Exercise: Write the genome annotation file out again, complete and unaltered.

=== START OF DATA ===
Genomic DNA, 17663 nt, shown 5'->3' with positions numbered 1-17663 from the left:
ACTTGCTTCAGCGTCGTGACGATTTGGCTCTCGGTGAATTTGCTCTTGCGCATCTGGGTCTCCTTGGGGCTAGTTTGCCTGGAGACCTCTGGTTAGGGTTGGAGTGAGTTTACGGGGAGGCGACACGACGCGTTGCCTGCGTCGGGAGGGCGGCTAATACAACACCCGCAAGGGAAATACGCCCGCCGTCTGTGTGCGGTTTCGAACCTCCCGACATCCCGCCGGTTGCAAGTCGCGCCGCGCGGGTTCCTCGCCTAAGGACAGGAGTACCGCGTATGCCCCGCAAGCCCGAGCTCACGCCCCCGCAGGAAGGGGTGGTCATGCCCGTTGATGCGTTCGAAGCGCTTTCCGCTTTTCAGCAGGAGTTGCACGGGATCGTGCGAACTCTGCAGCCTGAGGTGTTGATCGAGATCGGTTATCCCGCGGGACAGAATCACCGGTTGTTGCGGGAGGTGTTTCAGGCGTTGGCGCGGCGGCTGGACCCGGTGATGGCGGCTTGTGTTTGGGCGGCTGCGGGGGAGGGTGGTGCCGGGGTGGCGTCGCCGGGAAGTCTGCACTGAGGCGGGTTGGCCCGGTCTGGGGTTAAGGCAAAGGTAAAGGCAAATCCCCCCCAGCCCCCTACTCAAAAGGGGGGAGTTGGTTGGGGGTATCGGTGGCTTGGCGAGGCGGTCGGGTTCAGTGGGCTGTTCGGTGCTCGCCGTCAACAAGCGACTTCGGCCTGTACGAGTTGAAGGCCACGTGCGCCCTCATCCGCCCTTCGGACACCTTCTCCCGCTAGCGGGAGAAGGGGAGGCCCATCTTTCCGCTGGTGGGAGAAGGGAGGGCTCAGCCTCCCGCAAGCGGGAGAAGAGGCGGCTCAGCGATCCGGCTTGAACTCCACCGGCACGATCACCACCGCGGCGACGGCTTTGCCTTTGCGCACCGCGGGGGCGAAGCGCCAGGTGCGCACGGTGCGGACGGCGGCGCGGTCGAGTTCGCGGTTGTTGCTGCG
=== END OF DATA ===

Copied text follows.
Genomic DNA, 17663 nt, shown 5'->3' with positions numbered 1-17663 from the left:
ACTTGCTTCAGCGTCGTGACGATTTGGCTCTCGGTGAATTTGCTCTTGCGCATCTGGGTCTCCTTGGGGCTAGTTTGCCTGGAGACCTCTGGTTAGGGTTGGAGTGAGTTTACGGGGAGGCGACACGACGCGTTGCCTGCGTCGGGAGGGCGGCTAATACAACACCCGCAAGGGAAATACGCCCGCCGTCTGTGTGCGGTTTCGAACCTCCCGACATCCCGCCGGTTGCAAGTCGCGCCGCGCGGGTTCCTCGCCTAAGGACAGGAGTACCGCGTATGCCCCGCAAGCCCGAGCTCACGCCCCCGCAGGAAGGGGTGGTCATGCCCGTTGATGCGTTCGAAGCGCTTTCCGCTTTTCAGCAGGAGTTGCACGGGATCGTGCGAACTCTGCAGCCTGAGGTGTTGATCGAGATCGGTTATCCCGCGGGACAGAATCACCGGTTGTTGCGGGAGGTGTTTCAGGCGTTGGCGCGGCGGCTGGACCCGGTGATGGCGGCTTGTGTTTGGGCGGCTGCGGGGGAGGGTGGTGCCGGGGTGGCGTCGCCGGGAAGTCTGCACTGAGGCGGGTTGGCCCGGTCTGGGGTTAAGGCAAAGGTAAAGGCAAATCCCCCCCAGCCCCCTACTCAAAAGGGGGGAGTTGGTTGGGGGTATCGGTGGCTTGGCGAGGCGGTCGGGTTCAGTGGGCTGTTCGGTGCTCGCCGTCAACAAGCGACTTCGGCCTGTACGAGTTGAAGGCCACGTGCGCCCTCATCCGCCCTTCGGACACCTTCTCCCGCTAGCGGGAGAAGGGGAGGCCCATCTTTCCGCTGGTGGGAGAAGGGAGGGCTCAGCCTCCCGCAAGCGGGAGAAGAGGCGGCTCAGCGATCCGGCTTGAACTCCACCGGCACGATCACCACCGCGGCGACGGCTTTGCCTTTGCGCACCGCGGGGGCGAAGCGCCAGGTGCGCACGGTGCGGACGGCGGCGCGGTCGAGTTCGCGGTTGTTGCTGCG